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Social Media and Sport in China | 2.2 Marketing via social media 1

Strategies and tips for engaging Chinese sports fans in the social media environment:

2.2.1 Time zone dead zone

A classic error is to post communications convenient to European or US audiences’ waking hours. Doing so is indicative of not working with a local partner and clearly tells Chinese audiences that the poster is disengaged.

The time difference can actually be made to work to foreign organisations’ advantages. European and US sports events take place at different times than local events, potentially giving room for both Chinese and foreign sports brands to grab mindshare.

2.2.2 Create a Chinese website

Most brands are advised to open accounts on the main Chinese social media platforms as a first step to penetrating China. A second step to consider is creating a China-specific website.

At the very least it is necessary to get a good Chinese translation of a home page, but ideally the content will be created for and adapted to the interests and needs of Chinese consumers. For football clubs in particular, a Chinese-language (Mandarin is most widely spoken) website has become an increasingly important means of communication, acting as the hub for all content and club activity in the region. “Do not just hit Google translate. You have to put effort into it,” says Young.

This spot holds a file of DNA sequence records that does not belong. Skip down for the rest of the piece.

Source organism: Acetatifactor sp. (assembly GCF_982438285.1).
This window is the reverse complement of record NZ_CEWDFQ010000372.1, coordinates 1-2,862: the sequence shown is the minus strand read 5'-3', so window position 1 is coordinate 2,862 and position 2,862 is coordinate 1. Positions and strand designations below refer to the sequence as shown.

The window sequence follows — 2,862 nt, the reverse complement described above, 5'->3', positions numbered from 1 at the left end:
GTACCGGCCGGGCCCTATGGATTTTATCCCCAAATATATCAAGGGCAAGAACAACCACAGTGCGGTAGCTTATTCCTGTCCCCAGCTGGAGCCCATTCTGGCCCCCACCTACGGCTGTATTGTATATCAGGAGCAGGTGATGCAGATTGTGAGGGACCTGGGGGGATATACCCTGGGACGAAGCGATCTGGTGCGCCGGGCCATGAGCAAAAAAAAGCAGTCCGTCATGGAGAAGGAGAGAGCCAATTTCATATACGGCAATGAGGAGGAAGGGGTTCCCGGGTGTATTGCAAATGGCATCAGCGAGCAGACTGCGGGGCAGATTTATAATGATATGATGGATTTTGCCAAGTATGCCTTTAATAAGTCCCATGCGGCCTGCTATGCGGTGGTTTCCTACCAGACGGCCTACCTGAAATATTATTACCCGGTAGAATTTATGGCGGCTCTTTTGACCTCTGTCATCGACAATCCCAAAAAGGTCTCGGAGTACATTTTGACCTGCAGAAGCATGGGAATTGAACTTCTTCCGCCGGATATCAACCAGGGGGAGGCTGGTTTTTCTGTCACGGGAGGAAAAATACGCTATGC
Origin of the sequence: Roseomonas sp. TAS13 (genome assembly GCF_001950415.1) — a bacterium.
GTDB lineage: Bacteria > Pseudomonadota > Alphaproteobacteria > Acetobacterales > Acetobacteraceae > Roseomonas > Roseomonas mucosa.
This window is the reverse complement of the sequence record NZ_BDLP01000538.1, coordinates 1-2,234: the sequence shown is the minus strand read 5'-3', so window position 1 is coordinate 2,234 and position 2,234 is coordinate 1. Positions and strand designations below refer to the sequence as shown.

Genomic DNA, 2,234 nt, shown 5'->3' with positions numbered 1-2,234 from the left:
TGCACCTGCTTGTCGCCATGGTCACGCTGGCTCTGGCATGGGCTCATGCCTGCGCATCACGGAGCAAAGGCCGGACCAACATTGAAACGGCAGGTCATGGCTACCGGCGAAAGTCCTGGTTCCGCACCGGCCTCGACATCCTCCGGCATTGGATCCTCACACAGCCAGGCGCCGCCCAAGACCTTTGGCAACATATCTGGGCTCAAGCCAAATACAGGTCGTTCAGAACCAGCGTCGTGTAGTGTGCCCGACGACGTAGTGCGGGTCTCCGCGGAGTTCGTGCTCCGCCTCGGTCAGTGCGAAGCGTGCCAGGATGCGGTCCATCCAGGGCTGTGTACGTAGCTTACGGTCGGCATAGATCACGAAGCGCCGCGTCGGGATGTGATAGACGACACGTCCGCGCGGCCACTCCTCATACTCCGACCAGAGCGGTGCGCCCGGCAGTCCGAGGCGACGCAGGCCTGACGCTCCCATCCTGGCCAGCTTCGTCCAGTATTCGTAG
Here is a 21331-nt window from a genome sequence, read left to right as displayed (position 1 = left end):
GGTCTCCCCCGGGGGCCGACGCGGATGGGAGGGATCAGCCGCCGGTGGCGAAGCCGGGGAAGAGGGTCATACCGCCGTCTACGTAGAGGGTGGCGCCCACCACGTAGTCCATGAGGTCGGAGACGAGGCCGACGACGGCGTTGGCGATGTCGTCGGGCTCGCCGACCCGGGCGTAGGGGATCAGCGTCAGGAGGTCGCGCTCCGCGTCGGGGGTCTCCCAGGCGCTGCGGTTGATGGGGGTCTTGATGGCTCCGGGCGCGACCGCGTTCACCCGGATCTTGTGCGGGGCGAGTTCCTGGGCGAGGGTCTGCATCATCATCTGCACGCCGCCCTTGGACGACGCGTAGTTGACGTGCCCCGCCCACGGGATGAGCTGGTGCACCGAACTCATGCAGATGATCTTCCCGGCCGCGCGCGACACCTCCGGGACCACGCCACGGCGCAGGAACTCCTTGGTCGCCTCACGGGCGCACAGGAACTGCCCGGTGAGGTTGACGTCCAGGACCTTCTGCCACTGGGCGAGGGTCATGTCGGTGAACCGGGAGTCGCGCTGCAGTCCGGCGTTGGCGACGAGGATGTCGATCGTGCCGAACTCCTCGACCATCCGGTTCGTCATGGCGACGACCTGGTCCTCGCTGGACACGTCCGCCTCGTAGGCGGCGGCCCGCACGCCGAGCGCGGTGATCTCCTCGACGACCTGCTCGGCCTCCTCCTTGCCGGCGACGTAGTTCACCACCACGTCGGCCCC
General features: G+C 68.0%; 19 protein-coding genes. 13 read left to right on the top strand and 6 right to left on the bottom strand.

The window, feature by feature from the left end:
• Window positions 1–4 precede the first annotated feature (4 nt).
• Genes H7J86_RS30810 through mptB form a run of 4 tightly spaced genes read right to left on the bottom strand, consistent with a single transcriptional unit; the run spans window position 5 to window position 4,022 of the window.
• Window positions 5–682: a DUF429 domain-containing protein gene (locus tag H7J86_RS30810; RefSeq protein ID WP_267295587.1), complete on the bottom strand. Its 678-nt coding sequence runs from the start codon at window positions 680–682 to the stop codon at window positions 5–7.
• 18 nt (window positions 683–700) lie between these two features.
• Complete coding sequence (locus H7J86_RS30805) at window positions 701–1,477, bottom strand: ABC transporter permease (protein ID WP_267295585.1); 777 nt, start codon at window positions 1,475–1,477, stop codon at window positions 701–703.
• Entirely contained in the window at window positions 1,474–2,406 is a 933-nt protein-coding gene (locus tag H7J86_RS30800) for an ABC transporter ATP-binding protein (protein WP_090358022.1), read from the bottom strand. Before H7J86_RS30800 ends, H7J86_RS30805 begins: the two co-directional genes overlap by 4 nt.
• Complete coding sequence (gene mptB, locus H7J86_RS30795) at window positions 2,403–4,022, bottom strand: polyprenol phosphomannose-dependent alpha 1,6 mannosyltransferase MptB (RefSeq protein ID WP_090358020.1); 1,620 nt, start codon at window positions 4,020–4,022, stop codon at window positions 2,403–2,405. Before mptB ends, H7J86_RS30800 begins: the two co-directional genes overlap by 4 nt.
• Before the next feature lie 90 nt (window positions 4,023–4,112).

2.2.3 Chinese SEO

It is vital to have visibility on Chinese search engines like Baidu, which has a 70- to 80-per-cent share of the domestic market. You don’t ‘Google’ in China. You ‘Baidu’.

Since Baidu prioritises Chinese hosted websites, and penalises those outside China, the website should preferably have a ‘.cn’ domain. But, says Olivier Verot, founder of Gentlemen Marketing, a Shanghai-based firm that helps build brands with SEO that works on Baidu: “Few websites will get this extension because you have to have a company registered in China, and there are months of procedures to get your ‘.cn’. Very few foreign websites succeed in promoting themselves online in China because few companies have really understood how Baidu works.”

2.2.4 China’s own internet language

As in the West, the internet has spawned a new grammar in China. In addition to wordplay, Chinese netizens incorporate numbers and Roman letters that sound like Chinese. For example, ‘3q’ is used to express ‘thank you’, because ‘three’ in Chinese is pronounced ‘san’. There are also unique local jokes and phrases regularly used in online conversations. 屌丝 (‘diao si’), for example, is ambiguous, with meanings including ‘loser’, and ‘outcast’, and also one with a ruder connotation.

2.2.5 Sometimes English-language posts are more authentic

Sports brands and organisations should generally post in Mandarin. For individual athletes this matters less and they can get away with posting in English, although this attracts a slightly different fan base. In fact, posts from athletes in English can provide authenticity to the communication.

“A club or organisation is trying to do a different job,” says Thibaud Andre, research associate at Daxue Consulting. “It is trying to be informative and to build a deep connection.”

Lewis Hannam, founder of digital marketing firm Red Lantern Digital Media, says: “With an individual client like Wayne Rooney, we go with content in English since the content is applied directly from him and if it’s in Chinese it won’t look real.